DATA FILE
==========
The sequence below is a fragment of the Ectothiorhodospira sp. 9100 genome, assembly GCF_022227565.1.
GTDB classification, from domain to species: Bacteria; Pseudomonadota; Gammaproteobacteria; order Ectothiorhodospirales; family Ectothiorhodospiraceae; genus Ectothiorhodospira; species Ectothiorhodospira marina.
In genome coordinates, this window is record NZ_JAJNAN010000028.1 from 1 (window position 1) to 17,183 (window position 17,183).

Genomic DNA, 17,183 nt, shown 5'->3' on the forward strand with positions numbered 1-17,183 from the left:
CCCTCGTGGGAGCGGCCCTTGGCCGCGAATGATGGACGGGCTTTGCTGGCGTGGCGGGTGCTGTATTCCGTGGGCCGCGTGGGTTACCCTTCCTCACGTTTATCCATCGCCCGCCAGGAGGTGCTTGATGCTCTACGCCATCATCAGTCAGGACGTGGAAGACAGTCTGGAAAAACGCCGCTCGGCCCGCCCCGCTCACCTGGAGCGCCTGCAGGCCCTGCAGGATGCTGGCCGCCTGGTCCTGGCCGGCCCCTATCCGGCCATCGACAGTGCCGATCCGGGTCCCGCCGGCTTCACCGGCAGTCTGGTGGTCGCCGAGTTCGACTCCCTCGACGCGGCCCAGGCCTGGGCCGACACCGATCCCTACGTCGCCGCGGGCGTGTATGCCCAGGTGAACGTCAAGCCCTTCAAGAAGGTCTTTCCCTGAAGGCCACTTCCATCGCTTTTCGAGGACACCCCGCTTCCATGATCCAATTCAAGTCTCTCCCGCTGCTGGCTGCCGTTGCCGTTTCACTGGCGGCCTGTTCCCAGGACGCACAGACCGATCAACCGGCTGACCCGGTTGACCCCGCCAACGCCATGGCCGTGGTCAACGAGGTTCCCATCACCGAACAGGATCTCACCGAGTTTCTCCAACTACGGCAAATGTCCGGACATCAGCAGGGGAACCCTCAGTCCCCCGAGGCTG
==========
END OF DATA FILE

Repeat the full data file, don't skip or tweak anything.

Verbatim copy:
The sequence below is a fragment of the Ectothiorhodospira sp. 9100 genome, assembly GCF_022227565.1.
GTDB classification, from domain to species: Bacteria; Pseudomonadota; Gammaproteobacteria; order Ectothiorhodospirales; family Ectothiorhodospiraceae; genus Ectothiorhodospira; species Ectothiorhodospira marina.
In genome coordinates, this window is record NZ_JAJNAN010000028.1 from 1 (window position 1) to 17,183 (window position 17,183).

Genomic DNA, 17,183 nt, shown 5'->3' on the forward strand with positions numbered 1-17,183 from the left:
CCCTCGTGGGAGCGGCCCTTGGCCGCGAATGATGGACGGGCTTTGCTGGCGTGGCGGGTGCTGTATTCCGTGGGCCGCGTGGGTTACCCTTCCTCACGTTTATCCATCGCCCGCCAGGAGGTGCTTGATGCTCTACGCCATCATCAGTCAGGACGTGGAAGACAGTCTGGAAAAACGCCGCTCGGCCCGCCCCGCTCACCTGGAGCGCCTGCAGGCCCTGCAGGATGCTGGCCGCCTGGTCCTGGCCGGCCCCTATCCGGCCATCGACAGTGCCGATCCGGGTCCCGCCGGCTTCACCGGCAGTCTGGTGGTCGCCGAGTTCGACTCCCTCGACGCGGCCCAGGCCTGGGCCGACACCGATCCCTACGTCGCCGCGGGCGTGTATGCCCAGGTGAACGTCAAGCCCTTCAAGAAGGTCTTTCCCTGAAGGCCACTTCCATCGCTTTTCGAGGACACCCCGCTTCCATGATCCAATTCAAGTCTCTCCCGCTGCTGGCTGCCGTTGCCGTTTCACTGGCGGCCTGTTCCCAGGACGCACAGACCGATCAACCGGCTGACCCGGTTGACCCCGCCAACGCCATGGCCGTGGTCAACGAGGTTCCCATCACCGAACAGGATCTCACCGAGTTTCTCCAACTACGGCAAATGTCCGGACATCAGCAGGGGAACCCTCAGTCCCCCGAGGCTG